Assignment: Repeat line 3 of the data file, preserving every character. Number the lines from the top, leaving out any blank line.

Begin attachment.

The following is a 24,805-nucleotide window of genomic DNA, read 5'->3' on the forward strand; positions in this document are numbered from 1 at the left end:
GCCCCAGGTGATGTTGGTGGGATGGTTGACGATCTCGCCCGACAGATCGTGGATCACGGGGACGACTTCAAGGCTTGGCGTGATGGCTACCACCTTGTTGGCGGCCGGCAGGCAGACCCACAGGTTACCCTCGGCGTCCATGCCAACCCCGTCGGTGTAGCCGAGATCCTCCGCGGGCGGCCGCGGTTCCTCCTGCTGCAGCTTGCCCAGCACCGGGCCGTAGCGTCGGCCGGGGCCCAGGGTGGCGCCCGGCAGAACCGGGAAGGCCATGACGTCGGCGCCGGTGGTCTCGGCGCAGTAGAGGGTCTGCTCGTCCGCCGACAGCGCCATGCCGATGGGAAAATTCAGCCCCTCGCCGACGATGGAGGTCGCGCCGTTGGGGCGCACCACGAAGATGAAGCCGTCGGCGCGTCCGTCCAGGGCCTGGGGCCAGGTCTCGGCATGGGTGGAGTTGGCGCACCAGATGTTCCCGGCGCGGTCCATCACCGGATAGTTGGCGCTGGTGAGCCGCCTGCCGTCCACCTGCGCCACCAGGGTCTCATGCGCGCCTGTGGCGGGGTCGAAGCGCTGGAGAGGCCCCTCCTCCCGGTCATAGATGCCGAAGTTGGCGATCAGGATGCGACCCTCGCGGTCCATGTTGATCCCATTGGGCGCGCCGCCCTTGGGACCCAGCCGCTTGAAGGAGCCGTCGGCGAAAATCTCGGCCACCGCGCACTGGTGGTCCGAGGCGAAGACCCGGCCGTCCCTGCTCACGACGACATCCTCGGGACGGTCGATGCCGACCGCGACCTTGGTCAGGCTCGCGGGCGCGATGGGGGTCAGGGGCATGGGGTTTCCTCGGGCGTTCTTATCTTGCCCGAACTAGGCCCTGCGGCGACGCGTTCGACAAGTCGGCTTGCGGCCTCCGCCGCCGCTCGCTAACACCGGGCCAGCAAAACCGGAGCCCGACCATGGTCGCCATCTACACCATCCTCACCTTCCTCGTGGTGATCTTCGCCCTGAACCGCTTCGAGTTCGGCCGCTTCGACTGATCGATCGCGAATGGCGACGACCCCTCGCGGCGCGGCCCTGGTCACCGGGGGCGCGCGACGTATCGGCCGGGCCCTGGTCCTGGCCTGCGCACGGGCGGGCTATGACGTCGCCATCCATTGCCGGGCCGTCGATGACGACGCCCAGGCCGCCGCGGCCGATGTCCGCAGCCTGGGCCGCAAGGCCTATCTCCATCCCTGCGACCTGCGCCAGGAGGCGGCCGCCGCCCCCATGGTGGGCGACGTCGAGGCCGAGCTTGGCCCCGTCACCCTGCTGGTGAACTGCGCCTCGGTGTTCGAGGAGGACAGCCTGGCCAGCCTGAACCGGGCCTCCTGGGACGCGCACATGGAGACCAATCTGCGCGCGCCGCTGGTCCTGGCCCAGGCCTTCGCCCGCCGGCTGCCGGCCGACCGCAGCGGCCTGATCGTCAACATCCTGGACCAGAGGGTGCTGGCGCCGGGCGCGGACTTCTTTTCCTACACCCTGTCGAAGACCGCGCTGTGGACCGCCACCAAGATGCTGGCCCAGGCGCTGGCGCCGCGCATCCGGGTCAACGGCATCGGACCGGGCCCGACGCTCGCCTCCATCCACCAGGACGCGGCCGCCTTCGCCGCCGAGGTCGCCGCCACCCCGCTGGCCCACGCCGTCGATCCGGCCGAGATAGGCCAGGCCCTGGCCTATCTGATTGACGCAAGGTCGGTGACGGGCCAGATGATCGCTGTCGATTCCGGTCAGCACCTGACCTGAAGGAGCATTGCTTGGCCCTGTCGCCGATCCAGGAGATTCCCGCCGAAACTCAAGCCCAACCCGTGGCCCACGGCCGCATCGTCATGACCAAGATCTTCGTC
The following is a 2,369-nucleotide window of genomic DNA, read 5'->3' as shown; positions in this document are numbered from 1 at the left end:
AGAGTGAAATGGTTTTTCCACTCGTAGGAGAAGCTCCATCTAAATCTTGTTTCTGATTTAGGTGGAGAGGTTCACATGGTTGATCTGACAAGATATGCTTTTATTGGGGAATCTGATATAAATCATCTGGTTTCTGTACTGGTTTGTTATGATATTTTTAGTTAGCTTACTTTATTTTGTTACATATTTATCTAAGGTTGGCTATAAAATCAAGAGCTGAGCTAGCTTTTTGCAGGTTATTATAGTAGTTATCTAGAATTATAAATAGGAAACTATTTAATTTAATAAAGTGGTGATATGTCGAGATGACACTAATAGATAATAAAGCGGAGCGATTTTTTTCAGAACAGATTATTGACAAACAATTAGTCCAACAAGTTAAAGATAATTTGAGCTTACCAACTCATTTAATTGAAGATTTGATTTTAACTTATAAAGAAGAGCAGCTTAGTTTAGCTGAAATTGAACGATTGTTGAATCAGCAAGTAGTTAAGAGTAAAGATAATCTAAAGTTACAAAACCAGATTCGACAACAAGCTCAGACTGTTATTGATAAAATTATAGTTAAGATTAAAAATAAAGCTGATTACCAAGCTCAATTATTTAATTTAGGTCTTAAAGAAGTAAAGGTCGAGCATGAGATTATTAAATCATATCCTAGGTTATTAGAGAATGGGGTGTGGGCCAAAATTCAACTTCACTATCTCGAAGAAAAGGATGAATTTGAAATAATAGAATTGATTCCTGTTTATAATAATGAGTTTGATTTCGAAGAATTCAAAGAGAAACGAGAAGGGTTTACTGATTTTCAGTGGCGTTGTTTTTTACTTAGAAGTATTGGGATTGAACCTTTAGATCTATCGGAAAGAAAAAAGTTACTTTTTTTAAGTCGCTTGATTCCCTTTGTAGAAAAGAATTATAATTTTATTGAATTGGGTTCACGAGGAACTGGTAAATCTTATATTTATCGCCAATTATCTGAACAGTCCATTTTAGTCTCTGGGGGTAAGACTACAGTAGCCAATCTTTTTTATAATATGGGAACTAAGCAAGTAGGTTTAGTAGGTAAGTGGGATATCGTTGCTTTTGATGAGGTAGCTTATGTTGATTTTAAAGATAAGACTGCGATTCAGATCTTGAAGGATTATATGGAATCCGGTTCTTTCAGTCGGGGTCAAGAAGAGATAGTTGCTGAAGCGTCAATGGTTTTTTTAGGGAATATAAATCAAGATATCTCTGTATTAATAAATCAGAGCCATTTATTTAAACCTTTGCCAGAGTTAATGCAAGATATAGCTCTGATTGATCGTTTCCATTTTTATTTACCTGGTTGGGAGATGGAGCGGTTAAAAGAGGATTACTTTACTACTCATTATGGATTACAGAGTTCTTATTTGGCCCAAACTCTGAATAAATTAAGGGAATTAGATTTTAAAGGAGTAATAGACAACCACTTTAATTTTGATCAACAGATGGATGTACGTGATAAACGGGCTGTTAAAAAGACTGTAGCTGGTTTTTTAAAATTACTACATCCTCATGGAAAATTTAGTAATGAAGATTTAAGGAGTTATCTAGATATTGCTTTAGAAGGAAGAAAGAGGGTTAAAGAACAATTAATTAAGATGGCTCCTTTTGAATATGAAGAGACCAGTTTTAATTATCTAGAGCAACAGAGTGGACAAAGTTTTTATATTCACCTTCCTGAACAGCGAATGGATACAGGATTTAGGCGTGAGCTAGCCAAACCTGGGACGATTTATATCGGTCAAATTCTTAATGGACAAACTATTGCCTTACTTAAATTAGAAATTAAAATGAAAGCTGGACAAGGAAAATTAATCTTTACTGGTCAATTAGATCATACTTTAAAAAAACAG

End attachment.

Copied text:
The following is a 2,369-nucleotide window of genomic DNA, read 5'->3' as shown; positions in this document are numbered from 1 at the left end: